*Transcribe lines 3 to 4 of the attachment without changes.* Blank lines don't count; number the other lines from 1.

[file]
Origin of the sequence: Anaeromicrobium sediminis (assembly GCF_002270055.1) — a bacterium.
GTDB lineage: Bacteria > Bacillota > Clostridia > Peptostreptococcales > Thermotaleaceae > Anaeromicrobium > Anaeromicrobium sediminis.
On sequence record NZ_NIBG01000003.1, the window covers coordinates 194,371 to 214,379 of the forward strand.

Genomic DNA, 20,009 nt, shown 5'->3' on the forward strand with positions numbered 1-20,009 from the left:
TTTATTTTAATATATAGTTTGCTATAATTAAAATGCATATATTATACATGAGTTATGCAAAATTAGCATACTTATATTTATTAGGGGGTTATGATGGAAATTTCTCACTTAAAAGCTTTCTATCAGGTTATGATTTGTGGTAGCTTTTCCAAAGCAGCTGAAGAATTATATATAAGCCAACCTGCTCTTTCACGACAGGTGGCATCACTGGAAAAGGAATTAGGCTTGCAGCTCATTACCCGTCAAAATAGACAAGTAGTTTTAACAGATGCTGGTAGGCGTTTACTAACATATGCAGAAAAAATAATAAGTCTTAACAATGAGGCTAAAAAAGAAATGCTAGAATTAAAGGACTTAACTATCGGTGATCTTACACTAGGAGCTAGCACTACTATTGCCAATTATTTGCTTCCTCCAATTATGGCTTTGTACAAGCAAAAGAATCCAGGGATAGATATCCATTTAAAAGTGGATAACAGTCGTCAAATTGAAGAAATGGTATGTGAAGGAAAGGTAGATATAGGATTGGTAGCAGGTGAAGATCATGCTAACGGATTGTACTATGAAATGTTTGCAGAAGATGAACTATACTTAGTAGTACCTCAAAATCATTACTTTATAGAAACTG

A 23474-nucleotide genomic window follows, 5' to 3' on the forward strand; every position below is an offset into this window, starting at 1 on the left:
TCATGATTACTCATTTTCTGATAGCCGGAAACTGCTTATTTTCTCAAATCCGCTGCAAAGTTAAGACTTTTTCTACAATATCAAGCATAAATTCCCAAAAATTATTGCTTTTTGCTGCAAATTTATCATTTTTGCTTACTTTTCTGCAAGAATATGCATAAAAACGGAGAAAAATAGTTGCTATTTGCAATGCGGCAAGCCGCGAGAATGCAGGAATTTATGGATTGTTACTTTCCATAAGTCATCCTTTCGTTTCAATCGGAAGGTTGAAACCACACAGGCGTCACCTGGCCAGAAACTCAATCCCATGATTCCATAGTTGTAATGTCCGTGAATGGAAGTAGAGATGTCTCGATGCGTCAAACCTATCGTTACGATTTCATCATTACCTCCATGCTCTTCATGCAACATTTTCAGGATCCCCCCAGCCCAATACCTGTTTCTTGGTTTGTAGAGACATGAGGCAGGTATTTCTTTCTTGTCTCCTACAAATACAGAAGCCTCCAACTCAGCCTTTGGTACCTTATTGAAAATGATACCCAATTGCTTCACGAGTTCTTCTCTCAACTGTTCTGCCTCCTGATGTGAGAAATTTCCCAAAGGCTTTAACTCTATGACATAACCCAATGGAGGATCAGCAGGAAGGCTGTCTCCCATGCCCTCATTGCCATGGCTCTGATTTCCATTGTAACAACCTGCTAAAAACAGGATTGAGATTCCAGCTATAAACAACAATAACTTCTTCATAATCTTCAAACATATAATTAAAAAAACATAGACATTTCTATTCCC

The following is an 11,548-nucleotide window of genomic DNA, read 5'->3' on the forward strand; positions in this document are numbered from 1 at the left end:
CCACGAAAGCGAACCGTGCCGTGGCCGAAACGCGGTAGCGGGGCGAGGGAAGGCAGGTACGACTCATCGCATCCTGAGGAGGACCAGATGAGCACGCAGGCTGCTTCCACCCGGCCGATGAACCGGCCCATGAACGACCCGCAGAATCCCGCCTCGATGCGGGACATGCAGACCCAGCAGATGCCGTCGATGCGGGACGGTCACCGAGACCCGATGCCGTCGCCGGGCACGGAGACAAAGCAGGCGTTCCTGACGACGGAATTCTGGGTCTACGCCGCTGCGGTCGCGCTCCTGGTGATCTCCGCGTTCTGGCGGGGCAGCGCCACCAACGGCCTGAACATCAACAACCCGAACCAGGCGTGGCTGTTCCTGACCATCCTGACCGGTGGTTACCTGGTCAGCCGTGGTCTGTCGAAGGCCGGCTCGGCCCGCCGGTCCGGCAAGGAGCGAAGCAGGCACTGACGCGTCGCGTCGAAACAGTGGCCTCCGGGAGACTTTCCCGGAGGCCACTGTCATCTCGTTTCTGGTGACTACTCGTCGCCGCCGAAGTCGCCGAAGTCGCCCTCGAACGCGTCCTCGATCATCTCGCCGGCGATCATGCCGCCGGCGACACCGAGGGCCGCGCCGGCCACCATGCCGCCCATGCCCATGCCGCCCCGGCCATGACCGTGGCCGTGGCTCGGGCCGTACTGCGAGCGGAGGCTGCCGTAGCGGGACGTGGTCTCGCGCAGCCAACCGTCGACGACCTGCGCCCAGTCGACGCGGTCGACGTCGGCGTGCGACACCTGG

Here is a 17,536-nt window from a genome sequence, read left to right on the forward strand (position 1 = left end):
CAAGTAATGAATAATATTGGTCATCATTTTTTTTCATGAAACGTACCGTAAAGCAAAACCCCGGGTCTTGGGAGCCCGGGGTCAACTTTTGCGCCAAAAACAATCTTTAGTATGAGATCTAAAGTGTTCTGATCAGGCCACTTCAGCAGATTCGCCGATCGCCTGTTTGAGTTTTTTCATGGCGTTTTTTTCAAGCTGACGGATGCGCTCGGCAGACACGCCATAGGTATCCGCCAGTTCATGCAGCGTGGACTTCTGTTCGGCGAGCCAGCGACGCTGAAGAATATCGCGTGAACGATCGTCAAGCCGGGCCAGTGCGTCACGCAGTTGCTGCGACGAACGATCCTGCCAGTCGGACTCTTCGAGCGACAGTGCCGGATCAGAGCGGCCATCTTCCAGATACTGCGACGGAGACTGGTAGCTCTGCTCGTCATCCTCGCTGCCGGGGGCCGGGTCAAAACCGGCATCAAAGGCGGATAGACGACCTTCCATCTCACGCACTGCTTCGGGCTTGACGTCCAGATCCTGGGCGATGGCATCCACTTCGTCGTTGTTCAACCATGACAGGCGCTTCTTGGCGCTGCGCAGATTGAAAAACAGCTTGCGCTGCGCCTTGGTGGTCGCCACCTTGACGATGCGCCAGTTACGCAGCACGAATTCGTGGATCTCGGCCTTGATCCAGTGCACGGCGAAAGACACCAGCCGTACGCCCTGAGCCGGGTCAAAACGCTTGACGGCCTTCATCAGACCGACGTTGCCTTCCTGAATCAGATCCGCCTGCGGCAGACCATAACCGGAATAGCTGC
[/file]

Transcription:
On sequence record NZ_NIBG01000003.1, the window covers coordinates 194,371 to 214,379 of the forward strand.

Genomic DNA, 20,009 nt, shown 5'->3' on the forward strand with positions numbered 1-20,009 from the left: